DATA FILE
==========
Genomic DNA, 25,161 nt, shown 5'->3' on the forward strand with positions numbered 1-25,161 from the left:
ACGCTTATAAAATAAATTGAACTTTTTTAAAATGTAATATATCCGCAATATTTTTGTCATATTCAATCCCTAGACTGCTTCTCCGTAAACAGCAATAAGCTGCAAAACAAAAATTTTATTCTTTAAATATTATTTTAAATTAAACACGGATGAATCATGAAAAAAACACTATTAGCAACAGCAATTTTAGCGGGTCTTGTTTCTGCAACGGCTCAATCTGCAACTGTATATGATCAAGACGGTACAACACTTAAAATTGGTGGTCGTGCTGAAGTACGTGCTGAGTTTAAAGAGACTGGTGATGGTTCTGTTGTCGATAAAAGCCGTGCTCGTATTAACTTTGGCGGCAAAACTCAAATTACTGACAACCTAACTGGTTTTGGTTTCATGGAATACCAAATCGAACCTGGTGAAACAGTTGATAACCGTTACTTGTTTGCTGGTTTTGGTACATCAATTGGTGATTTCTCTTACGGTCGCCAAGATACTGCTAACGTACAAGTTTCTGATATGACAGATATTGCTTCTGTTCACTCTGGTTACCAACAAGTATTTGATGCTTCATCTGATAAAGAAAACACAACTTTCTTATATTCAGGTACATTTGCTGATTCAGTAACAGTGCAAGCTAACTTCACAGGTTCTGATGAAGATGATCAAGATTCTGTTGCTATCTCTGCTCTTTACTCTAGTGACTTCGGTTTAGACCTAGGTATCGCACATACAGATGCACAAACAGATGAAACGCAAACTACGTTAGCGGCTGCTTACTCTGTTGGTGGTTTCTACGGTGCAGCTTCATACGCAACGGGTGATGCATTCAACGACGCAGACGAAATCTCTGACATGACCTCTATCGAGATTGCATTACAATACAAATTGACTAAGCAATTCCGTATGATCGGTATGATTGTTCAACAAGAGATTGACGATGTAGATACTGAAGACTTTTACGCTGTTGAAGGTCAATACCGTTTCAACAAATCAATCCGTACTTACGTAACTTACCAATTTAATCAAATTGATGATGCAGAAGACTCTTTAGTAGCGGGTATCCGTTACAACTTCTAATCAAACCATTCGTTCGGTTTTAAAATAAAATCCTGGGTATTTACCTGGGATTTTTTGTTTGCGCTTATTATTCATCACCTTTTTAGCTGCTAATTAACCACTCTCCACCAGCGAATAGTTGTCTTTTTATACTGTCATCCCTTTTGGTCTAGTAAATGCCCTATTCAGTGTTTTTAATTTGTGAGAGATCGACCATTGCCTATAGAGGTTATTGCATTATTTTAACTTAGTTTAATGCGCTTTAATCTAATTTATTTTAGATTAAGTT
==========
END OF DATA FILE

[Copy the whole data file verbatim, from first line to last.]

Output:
Genomic DNA, 25,161 nt, shown 5'->3' on the forward strand with positions numbered 1-25,161 from the left:
ACGCTTATAAAATAAATTGAACTTTTTTAAAATGTAATATATCCGCAATATTTTTGTCATATTCAATCCCTAGACTGCTTCTCCGTAAACAGCAATAAGCTGCAAAACAAAAATTTTATTCTTTAAATATTATTTTAAATTAAACACGGATGAATCATGAAAAAAACACTATTAGCAACAGCAATTTTAGCGGGTCTTGTTTCTGCAACGGCTCAATCTGCAACTGTATATGATCAAGACGGTACAACACTTAAAATTGGTGGTCGTGCTGAAGTACGTGCTGAGTTTAAAGAGACTGGTGATGGTTCTGTTGTCGATAAAAGCCGTGCTCGTATTAACTTTGGCGGCAAAACTCAAATTACTGACAACCTAACTGGTTTTGGTTTCATGGAATACCAAATCGAACCTGGTGAAACAGTTGATAACCGTTACTTGTTTGCTGGTTTTGGTACATCAATTGGTGATTTCTCTTACGGTCGCCAAGATACTGCTAACGTACAAGTTTCTGATATGACAGATATTGCTTCTGTTCACTCTGGTTACCAACAAGTATTTGATGCTTCATCTGATAAAGAAAACACAACTTTCTTATATTCAGGTACATTTGCTGATTCAGTAACAGTGCAAGCTAACTTCACAGGTTCTGATGAAGATGATCAAGATTCTGTTGCTATCTCTGCTCTTTACTCTAGTGACTTCGGTTTAGACCTAGGTATCGCACATACAGATGCACAAACAGATGAAACGCAAACTACGTTAGCGGCTGCTTACTCTGTTGGTGGTTTCTACGGTGCAGCTTCATACGCAACGGGTGATGCATTCAACGACGCAGACGAAATCTCTGACATGACCTCTATCGAGATTGCATTACAATACAAATTGACTAAGCAATTCCGTATGATCGGTATGATTGTTCAACAAGAGATTGACGATGTAGATACTGAAGACTTTTACGCTGTTGAAGGTCAATACCGTTTCAACAAATCAATCCGTACTTACGTAACTTACCAATTTAATCAAATTGATGATGCAGAAGACTCTTTAGTAGCGGGTATCCGTTACAACTTCTAATCAAACCATTCGTTCGGTTTTAAAATAAAATCCTGGGTATTTACCTGGGATTTTTTGTTTGCGCTTATTATTCATCACCTTTTTAGCTGCTAATTAACCACTCTCCACCAGCGAATAGTTGTCTTTTTATACTGTCATCCCTTTTGGTCTAGTAAATGCCCTATTCAGTGTTTTTAATTTGTGAGAGATCGACCATTGCCTATAGAGGTTATTGCATTATTTTAACTTAGTTTAATGCGCTTTAATCTAATTTATTTTAGATTAAGTT